20. Was the A500 ever really exploited to its potential? Like many (most?) here I have both Amiga and Atari ST. I like them both for different reasons. They both have some serious short comings. One thing that strikes me about the Amiga though, despite the superior audio/visual hardware, is how little difference exists between the machines in the visual presentation of most original-era games. I expect games like Outrun, R-Type or Buggy Boy to be jerky on an ST. But the visuals were similarly bad on the Amiga. I expected better. It's as if the programmers were unable or unwilling to find the time to optimize the code to leverage the Amiga's better graphics hardware. Flight Simulator II, Xenon 2 and Dungeon Master look pretty much identical on both systems. Other landmark games of the period, such as Lemmings, Sim City, Populous or Frontier just didn't need the ability to push objects around the screen in a manner that would have allowed the Amiga to excel in the visuals. I am guessing Prince of Persia's blue-ish colour scheme on the ST is a result of the programmer's working around the machine's limitations, but it still looks very good, and I actually prefer it to the PC/Amiga's graphics of the same game. Some games did exploit the better graphics hardware. The Secret of Monkey Island is one example where the ST's dithering of colours looks pretty awful compared to the Amiga's better colour palette, but those examples seem few and far between from my library of games. The Atari 800 got many sub-par conversions of Apple II or Commodore 64 games, but a few games on the Atari 8-bit really demonstrate the graphical difference - games like Dropzone, Boulderdash, Elektraglide or Ballblazer demonstrate a fluidity of motion the 64 just never seemed able to deliver. I havn't been able to find many similar examples from the Amiga/ST library where one can say "look, that's why the Amiga is better". Shadow of the Beast is one. What else? Thankfully most games did exploit the Amiga's better sound capabilities.
  21. Sort of like arguing that Hollywood Video was better than Blockbuster. After all this time, yeah it matters....
  22. For the most part yes, software from the UK and Germany should run okay on a North American unit. Occasionally there might be screen position or timing issues, but there is a 50/60Hz switcher program you can put in the AUTO folder that switches your ST to the European refresh rate. You can find the program in this older thread: http://atariage.com/forums/topic/230918-how-do-i-change-my-ste-from-pal-to-ntsc/ I am assuming you are using an RGB monitor with your 1040ST. Most composite monitors should also be okay with the timing changes. I am guessing you're not using an RF cable to a TV. Of course if your game needs to auto-boot its own floppy, and won't start from the desktop, then you might not want to write any new files to the disk. In addition to timing issues there are of course the usual TOS compatibility issues from time to time. But that applies to North American sourced software too. Most of all of this has been addressed by developers over the years who have updated the older games to work across different TOS versions and automatically switch the refresh rate if they didn't already. You can download these files over the web and just use the documentation from the titles you imported to enjoy the game, and simply keep the floppies for posterity.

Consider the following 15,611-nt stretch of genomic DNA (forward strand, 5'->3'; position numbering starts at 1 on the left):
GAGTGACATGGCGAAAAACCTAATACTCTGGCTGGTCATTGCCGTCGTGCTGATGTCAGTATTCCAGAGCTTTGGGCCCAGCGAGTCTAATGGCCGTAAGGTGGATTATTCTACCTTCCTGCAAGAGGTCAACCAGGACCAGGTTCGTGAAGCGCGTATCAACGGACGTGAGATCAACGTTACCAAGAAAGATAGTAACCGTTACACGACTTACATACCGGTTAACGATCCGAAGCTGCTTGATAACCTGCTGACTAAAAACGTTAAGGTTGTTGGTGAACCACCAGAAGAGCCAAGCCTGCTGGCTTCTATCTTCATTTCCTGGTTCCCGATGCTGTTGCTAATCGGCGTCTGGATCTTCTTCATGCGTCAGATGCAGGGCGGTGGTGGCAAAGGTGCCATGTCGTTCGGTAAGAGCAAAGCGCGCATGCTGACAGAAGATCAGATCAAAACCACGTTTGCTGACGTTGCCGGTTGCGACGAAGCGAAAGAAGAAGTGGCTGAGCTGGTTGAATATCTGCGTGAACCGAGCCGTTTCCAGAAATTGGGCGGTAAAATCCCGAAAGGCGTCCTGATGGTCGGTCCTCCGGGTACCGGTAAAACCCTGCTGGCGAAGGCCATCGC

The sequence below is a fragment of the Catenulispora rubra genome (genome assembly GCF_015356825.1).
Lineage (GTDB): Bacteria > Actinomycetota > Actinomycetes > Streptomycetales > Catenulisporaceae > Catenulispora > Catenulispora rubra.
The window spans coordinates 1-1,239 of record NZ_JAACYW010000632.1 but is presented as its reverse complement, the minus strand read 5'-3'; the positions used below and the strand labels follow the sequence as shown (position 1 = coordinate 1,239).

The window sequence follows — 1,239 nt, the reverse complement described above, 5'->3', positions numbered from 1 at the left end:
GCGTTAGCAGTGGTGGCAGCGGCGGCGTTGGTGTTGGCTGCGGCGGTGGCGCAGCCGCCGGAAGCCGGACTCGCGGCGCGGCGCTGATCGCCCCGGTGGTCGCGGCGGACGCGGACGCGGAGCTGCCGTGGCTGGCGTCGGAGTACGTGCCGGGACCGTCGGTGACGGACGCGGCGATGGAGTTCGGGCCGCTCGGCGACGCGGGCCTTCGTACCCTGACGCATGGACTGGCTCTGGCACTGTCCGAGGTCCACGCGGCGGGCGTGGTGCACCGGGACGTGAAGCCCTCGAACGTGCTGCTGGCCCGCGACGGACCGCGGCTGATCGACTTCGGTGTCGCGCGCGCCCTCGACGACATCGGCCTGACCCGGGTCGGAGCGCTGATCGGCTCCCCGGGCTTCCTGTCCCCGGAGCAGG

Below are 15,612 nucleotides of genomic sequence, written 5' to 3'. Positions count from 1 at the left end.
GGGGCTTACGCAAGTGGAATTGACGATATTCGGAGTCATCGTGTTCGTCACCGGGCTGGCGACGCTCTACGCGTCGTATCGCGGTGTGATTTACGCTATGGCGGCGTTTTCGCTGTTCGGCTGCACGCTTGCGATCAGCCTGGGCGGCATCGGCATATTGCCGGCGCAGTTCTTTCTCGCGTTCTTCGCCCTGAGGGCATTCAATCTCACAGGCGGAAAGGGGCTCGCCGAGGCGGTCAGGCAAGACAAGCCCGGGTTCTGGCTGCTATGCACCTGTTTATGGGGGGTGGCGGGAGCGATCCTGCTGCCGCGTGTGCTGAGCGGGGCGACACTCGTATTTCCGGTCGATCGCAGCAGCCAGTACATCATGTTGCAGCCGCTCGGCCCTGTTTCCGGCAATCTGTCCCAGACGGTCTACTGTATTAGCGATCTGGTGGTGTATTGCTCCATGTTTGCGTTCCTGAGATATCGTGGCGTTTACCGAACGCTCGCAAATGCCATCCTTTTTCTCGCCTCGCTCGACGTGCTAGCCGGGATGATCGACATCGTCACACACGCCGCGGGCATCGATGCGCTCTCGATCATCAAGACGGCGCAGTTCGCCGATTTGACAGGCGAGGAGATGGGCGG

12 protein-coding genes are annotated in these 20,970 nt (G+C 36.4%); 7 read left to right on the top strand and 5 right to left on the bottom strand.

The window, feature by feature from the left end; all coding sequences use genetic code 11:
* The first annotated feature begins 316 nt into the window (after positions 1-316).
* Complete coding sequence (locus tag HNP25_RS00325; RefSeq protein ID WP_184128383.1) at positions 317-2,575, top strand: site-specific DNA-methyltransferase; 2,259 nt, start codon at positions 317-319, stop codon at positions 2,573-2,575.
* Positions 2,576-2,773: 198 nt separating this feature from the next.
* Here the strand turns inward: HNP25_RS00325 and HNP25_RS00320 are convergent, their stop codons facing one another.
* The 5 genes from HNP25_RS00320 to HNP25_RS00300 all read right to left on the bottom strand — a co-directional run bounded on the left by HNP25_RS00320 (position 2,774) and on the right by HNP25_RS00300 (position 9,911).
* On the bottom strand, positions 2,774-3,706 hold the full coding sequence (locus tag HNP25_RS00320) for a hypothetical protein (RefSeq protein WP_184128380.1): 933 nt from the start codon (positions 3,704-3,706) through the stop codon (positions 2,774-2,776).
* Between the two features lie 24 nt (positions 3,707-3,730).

23. Both my Falcons have dead NVRAM chips, no big surprise there. I've read that removing them is a PITA, and that typical soldering iron+solderpult approach will likely destroy traces and possibly the whole Falcon. I've also seen the "cut the chip away from the top" approach, which seems to me a risky way to make a huge mess too. How safe is a Hakko desoldering station? It seems pretty gentle on the vacuum and has variable heat settings from 400F to 750F, would this be a better option to desolder the Dallas chip from the underside and then use a plastic screwdriver to lever the chip off?
  24. There was an outstanding version of Othello called Reversi done in BASIC, and also Quest of the Space Beagle needed BASIC, although I suspect there might have been some machine-code routines in there somewhere too.
  25. Yes, seems to run okay on a Falcon too. Set video the ST Low compatibility first, but after that it seems to run.